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Every week we tell you about an album we think you need to spend time with. This week's album is Yes Lawd!, from the rap duo NxWorries.
To cast Anderson .Paak’s music to the gallows of a bygone era is ironic in itself, given his 30 years of age could easily account for double. As evidenced by January’s magnum opus Malibu - and further confirmed by Yes Lawd! —out a week early via Apple Music— .Paak carries the indispensable quality of channeling timeless sounds through timely music, fusing the soul from the vinyl in the basement with the bars on the raggedy cassettes in the attic. He’s a champion of giving my generation, high-tide deep in the digital divide, the sound our parents thirst for and tell us we missed out on.
Yes Lawd! is no show-stealing operation, but a coordinated timewarp between .Paak’s days pushing grocery carts and the newfound success granting him the chance to become a weathered road warrior. .Paak and Knxwledge work in tandem, the sync never falling out of place as Knx’s crate-digging ethos carries the dusty vibe through a 49-minute collage that burns slow like a blunt cruise in a Monte Carlo. Place this album on vinyl and you’d be easily mistaken in claiming this album came out on Apple Music a week early; it feels warm and filthy like what plays in the background at the holiday functions by the fireplace. Knx is an expert of a slowly-dying era, making .Paak find home so easily in the chops that one may forget a majority of the instrumentation came from elsewhere.
From the scatterbrained skits to the vinyl pops, Yes Lawd! is eerily reminiscent of Madvillainy: seemingly low-hanging fruit to compare, but so cleanly cut from the same cloth it can stand as an equal over a derivative. It’s not about the destination, but the ride and not slamming the door too damn hard on your way out the whip. .Paak’s character is Black Dynamite with a septum ring, Goldie from The Mack with an iPhone in his lap. The aforementioned pimp shit isn’t a static shtick: there’s fuck songs, motivation anthems, and calls to God between another turkey-and-cheese on “Get Bigger / Do U Luv.” The Gospel is never far from the sinner, and love appears in all its forms, even if it’s cheese grits and cornbread on “Best One.” There’s blissful reminiscence, the record’s tone carrying a fondness for the time spent digging one’s way out of the struggle.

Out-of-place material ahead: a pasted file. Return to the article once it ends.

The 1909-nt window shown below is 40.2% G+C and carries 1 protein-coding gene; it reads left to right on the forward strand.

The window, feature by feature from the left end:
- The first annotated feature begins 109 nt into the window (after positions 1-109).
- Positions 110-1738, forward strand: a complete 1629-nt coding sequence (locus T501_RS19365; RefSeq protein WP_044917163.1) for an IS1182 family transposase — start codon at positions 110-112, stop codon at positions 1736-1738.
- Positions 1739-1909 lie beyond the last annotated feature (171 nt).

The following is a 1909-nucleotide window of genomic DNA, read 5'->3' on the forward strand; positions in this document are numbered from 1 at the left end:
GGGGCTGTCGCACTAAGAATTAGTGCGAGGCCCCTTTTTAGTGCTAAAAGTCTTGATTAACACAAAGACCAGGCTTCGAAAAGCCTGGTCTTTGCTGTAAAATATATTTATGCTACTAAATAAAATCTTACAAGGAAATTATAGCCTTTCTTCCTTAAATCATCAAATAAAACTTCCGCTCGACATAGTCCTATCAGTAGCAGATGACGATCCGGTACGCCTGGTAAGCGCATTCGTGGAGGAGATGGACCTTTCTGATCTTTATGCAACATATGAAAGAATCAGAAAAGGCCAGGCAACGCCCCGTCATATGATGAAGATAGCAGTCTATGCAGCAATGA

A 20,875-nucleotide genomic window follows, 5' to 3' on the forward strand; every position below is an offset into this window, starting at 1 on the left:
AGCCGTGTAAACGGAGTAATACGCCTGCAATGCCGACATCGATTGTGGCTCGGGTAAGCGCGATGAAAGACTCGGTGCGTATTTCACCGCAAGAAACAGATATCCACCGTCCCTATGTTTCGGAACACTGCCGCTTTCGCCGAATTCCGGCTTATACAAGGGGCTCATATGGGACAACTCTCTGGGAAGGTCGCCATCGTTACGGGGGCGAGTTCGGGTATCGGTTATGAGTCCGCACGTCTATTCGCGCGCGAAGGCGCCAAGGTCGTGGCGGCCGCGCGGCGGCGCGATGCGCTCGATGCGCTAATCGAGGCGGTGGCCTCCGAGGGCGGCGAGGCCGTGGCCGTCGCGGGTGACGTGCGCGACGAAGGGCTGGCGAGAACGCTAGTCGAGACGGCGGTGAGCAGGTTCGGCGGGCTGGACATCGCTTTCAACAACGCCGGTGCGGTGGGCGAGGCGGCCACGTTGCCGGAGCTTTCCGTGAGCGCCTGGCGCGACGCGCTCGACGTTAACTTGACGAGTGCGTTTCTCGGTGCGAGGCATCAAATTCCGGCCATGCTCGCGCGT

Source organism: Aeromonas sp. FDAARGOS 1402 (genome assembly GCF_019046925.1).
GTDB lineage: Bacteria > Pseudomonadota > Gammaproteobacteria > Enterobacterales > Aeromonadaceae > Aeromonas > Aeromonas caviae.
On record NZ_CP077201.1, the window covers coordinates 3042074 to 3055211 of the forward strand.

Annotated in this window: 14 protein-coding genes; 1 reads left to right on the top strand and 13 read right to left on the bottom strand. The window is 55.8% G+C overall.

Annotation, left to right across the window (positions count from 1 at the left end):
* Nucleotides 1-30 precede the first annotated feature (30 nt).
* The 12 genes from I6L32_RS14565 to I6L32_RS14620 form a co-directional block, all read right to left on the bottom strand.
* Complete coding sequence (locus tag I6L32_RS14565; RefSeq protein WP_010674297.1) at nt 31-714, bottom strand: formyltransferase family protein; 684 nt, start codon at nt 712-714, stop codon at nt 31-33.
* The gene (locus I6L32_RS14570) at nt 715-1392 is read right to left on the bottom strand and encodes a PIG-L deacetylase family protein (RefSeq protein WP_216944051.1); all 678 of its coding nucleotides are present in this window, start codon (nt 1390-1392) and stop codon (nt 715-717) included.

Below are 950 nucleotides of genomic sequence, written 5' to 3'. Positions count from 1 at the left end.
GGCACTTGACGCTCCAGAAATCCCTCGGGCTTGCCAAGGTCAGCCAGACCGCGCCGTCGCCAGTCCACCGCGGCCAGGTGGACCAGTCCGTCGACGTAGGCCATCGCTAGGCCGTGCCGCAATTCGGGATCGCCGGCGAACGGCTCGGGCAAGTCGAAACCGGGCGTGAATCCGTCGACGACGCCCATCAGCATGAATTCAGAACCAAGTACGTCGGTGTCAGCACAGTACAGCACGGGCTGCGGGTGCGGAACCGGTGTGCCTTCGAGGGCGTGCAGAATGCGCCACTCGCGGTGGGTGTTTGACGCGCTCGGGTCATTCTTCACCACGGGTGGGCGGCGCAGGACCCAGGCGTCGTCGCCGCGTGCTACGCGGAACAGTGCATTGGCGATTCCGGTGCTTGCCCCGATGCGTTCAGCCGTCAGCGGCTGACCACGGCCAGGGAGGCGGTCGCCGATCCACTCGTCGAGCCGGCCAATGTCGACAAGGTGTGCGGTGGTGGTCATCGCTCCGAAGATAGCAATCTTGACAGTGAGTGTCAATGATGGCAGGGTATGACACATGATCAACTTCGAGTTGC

.Paak plays the mack so well - finding moments of peak hypermasculinity littered throughout - his true sentiment becomes difficult to pick apart. Take the record “What More Can I Say,” finding .Paak in deep in his dog ways and too stubborn to change once a passing skirt flutters in the wind. The best example comes from “Starlite” on the back end, a spiteful soul record where pimp reverse psychology drives .Paak to tell a woman how he brought her up from the projects, only to call her back inside and take it all back. This record is followed by “Sidepiece,” an earnest thrust into desperation as he wants his love to take him back in the wake of everyone moving on with their lives and his dick being left in the dust. Truly in true love with blaxplotation, the .Paak we see here is unconcerned with redemption, to a front; for every moment his dog ways are on full display, he can try damn hard to make you love him again.
There’s a moment of “Link Up” where .Paak attributes his game to the men in his lineage that passed it down: “Big grandaddy, grandpa, my father and now it’s my season to shine.” We’re knee-deep (no, totally deep) in that moment, making Yes Lawd! another triumphant step for the NxWorries boys. That’s two crown jewels in the Anderson .Paak catalog for the year and another in Knxwledge’s crown as a premiere beatsmith. If this LP dropped a few decades ago, the duo would be on course to become international superstars through an uncanny pop sensibility like Isleys or Mayfield. Thankfully they’re here now, gracing us with the almighty two-step like a forgotten prayer in basements and bedrooms everywhere. Sometimes, that’s all the soul we need.
Michael Penn II (aka CRASHprez) is a rapper and a former VMP staff writer. He's known for his Twitter fingers.
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